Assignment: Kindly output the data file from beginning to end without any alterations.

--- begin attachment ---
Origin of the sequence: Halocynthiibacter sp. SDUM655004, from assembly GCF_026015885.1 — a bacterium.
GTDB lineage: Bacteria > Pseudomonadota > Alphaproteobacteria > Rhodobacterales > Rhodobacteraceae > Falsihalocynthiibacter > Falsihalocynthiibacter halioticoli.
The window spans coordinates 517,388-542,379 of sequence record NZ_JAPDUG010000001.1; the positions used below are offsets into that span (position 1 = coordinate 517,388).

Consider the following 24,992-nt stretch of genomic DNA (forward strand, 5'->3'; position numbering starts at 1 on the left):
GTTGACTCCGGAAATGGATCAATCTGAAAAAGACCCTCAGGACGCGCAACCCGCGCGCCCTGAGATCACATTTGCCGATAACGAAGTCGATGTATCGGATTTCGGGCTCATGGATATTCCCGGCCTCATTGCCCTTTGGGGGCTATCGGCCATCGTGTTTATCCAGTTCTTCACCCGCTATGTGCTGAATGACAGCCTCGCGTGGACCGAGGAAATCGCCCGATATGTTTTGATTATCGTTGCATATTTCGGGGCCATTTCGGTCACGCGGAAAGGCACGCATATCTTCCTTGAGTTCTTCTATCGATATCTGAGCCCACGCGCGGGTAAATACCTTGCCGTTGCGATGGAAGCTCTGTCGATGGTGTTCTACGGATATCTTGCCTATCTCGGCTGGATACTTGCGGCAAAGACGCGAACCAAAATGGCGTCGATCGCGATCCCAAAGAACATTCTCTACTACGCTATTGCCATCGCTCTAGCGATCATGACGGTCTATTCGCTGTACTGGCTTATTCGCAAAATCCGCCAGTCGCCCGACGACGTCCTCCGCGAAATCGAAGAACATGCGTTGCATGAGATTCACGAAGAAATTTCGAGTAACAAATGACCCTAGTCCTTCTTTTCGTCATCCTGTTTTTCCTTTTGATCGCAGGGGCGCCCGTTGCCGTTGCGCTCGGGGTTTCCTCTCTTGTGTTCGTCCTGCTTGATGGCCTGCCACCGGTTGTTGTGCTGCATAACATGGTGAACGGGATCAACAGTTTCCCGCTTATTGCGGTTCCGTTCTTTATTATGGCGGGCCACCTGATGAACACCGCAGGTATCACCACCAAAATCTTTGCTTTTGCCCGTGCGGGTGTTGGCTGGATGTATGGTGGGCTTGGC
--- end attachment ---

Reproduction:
Origin of the sequence: Halocynthiibacter sp. SDUM655004, from assembly GCF_026015885.1 — a bacterium.
GTDB lineage: Bacteria > Pseudomonadota > Alphaproteobacteria > Rhodobacterales > Rhodobacteraceae > Falsihalocynthiibacter > Falsihalocynthiibacter halioticoli.
The window spans coordinates 517,388-542,379 of sequence record NZ_JAPDUG010000001.1; the positions used below are offsets into that span (position 1 = coordinate 517,388).

Consider the following 24,992-nt stretch of genomic DNA (forward strand, 5'->3'; position numbering starts at 1 on the left):
GTTGACTCCGGAAATGGATCAATCTGAAAAAGACCCTCAGGACGCGCAACCCGCGCGCCCTGAGATCACATTTGCCGATAACGAAGTCGATGTATCGGATTTCGGGCTCATGGATATTCCCGGCCTCATTGCCCTTTGGGGGCTATCGGCCATCGTGTTTATCCAGTTCTTCACCCGCTATGTGCTGAATGACAGCCTCGCGTGGACCGAGGAAATCGCCCGATATGTTTTGATTATCGTTGCATATTTCGGGGCCATTTCGGTCACGCGGAAAGGCACGCATATCTTCCTTGAGTTCTTCTATCGATATCTGAGCCCACGCGCGGGTAAATACCTTGCCGTTGCGATGGAAGCTCTGTCGATGGTGTTCTACGGATATCTTGCCTATCTCGGCTGGATACTTGCGGCAAAGACGCGAACCAAAATGGCGTCGATCGCGATCCCAAAGAACATTCTCTACTACGCTATTGCCATCGCTCTAGCGATCATGACGGTCTATTCGCTGTACTGGCTTATTCGCAAAATCCGCCAGTCGCCCGACGACGTCCTCCGCGAAATCGAAGAACATGCGTTGCATGAGATTCACGAAGAAATTTCGAGTAACAAATGACCCTAGTCCTTCTTTTCGTCATCCTGTTTTTCCTTTTGATCGCAGGGGCGCCCGTTGCCGTTGCGCTCGGGGTTTCCTCTCTTGTGTTCGTCCTGCTTGATGGCCTGCCACCGGTTGTTGTGCTGCATAACATGGTGAACGGGATCAACAGTTTCCCGCTTATTGCGGTTCCGTTCTTTATTATGGCGGGCCACCTGATGAACACCGCAGGTATCACCACCAAAATCTTTGCTTTTGCCCGTGCGGGTGTTGGCTGGATGTATGGTGGGCTTGGC